Sales jumped.
      Can you tell us what the price advertised and the accidental price was? Was it a big margin of error, or just a little bit that spiked it?

      Thanks!

      Marc

      Originally Posted by plasmap View Post

      Odd numbers always flow better.

      So $9.95 rather than $10.00

      7.99 rather then $8.00

      That's the problem with the word always. It always has to work or you can't use that word. Lee McIntyre used to sell an interview product for $9.95. His sales shot up when he made it $10.

      That's why the real answer is Will's answer. It depends, and test.

      Also give choice between 3 products, one cheap, the one you want to sell in the middle, and put that next to a much higher priced product. I have 3 products, something that sells for 50, something that sells for 200 and somthing that sells for 1000. i dont even stock the 1000 dollar item and never expect any one to by it. The 200 dollar item flys from the shelf.
      This is definitely something to do though. Lots of good examples of having a choice of three packages, where the middle one is automatically purchased more.

      Psychology is, some people always buy the most expensive thing. Most others don't want to buy a so-called cheap thing, so they take the middle. Good way to boost your margin!

      Marc
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  • Profile picture of the author Taniwha
    Originally Posted by TheWebGuy View Post

    Hey Warriors!

    What is your opinion on what the best price point is between these:

    $47 vs $47.97 vs $47.97 vs $49 vs $49.97 vs $49.99


    Obviously I am looking for the best conversion rate ...or $ per visitor amount.

    Which is best?
    I'm tossing up between $47.97 & $47.97.

    Seriously though - test, test, test. One product/service may do considerably better with $43.18. There is no 'one size fits all'.
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  • Profile picture of the author TeamBringIt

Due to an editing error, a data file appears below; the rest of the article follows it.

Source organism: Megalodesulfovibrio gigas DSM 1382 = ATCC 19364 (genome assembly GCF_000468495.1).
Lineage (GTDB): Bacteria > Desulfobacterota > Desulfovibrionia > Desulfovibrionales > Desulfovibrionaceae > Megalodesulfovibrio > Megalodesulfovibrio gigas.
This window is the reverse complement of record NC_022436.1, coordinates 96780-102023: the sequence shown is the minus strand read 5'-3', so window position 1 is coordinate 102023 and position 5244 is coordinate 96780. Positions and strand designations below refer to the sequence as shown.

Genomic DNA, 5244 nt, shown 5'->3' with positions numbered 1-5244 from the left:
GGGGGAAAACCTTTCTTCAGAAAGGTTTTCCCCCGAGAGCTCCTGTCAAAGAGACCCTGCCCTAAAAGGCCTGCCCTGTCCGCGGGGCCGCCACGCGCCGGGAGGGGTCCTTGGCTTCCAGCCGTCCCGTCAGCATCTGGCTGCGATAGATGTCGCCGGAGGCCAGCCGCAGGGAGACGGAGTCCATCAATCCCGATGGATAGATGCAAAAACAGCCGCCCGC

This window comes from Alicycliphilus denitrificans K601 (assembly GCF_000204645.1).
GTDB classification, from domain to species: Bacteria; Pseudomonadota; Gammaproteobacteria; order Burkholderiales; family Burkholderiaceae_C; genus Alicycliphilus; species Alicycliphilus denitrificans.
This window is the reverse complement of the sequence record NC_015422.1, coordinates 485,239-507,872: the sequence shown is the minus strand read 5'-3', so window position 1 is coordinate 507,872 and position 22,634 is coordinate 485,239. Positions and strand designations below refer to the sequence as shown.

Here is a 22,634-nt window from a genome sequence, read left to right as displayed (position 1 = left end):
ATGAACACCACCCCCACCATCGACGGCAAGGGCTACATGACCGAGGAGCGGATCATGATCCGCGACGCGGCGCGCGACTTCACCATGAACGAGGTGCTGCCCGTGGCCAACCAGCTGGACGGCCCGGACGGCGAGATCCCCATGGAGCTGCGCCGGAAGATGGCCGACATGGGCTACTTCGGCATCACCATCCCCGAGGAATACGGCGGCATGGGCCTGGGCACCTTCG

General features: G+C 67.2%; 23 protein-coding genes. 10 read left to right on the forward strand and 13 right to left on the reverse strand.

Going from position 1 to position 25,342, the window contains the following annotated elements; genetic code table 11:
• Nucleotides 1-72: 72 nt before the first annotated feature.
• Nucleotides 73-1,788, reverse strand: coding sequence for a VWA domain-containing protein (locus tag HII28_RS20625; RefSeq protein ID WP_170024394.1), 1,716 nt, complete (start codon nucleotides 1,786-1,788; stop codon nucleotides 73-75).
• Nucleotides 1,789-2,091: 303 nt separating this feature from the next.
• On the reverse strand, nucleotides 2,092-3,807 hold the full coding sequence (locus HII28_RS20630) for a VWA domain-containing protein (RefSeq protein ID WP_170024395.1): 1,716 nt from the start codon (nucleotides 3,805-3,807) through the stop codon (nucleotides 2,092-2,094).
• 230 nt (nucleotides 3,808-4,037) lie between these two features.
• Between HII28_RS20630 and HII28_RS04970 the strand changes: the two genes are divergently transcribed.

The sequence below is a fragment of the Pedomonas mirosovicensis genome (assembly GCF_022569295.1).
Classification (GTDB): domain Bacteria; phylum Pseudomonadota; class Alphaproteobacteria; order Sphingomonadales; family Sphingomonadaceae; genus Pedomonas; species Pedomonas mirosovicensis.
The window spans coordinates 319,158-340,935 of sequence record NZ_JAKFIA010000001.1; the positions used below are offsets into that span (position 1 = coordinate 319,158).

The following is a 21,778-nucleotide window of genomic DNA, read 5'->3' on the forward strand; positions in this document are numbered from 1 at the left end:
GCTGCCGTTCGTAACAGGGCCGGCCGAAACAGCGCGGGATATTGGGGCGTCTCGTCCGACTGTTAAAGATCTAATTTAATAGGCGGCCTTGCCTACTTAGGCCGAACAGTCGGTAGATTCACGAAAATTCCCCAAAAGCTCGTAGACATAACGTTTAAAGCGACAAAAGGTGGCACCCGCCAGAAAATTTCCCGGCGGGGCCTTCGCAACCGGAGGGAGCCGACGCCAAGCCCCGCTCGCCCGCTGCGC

Originally Posted by TheWebGuy View Post

    Hey Warriors!

    What is your opinion on what the best price point is between these:

    $47 vs $47.97 vs $47.97 vs $49 vs $49.97 vs $49.99


    Obviously I am looking for the best conversion rate ...or $ per visitor amount.

    Which is best?
    Why not, test them? What works for others, may not work for you...
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  • Profile picture of the author GforceSage
    What happened to $47.77 for the gamblers?
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  • Profile picture of the author Will Edwards
    7 is a fashion thing

    There was a time when the fashion was to end prices with .99

    And there was a time when the fashion was .95

    At the moment, I am working in whole numbers 10, 20, 30 etc.

    When everybody else has changed over, I might try ending with a 3 e.g. 35.63

    Or then again, I might not.

    Seriously - the testing boys (above) are all right!

    Will
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  • Profile picture of the author ozlizard
    There I was thinking there was some deep psychological, subliminal marketing strategy based around ending all prices with 7 only to find out it's only a fashion?

    Another IM illusion shattered!
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    • Profile picture of the author Will Edwards
      Originally Posted by ozlizard View Post

      There I was thinking there was some deep psychological, subliminal marketing strategy based around ending all prices with 7 only to find out it's only a fashion?

      Another IM illusion shattered!
      Well, numbers have always fascinated me and I am sure there will be people ready to give you that psychology if you want it. But you can make anything of it that you want.

      Will

      PS Never trust a number that is not in the Fibonacci sequence.
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      • Profile picture of the author Alexa Smith
        Banned
        Originally Posted by Will Edwards View Post

        PS Never trust a number that is not in the Fibonacci sequence.
        There's always a catch. There goes the rest of the year (2013 isn't a Fibonacci number, is it?). :p
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        • Profile picture of the author Will Edwards
          Originally Posted by Alexa Smith View Post

          There's always a catch. There goes the rest of the year (2013 isn't a Fibonacci number, is it?). :p
          Trust me, you won't be alive the next time the year is a Fibonacci number

          However 2013 is the smallest positive integer (excluding numbers ending in zero) that when added to its reflection is exactly equal to five times the permutation of its digits (2013+3102=5*1023).

          Will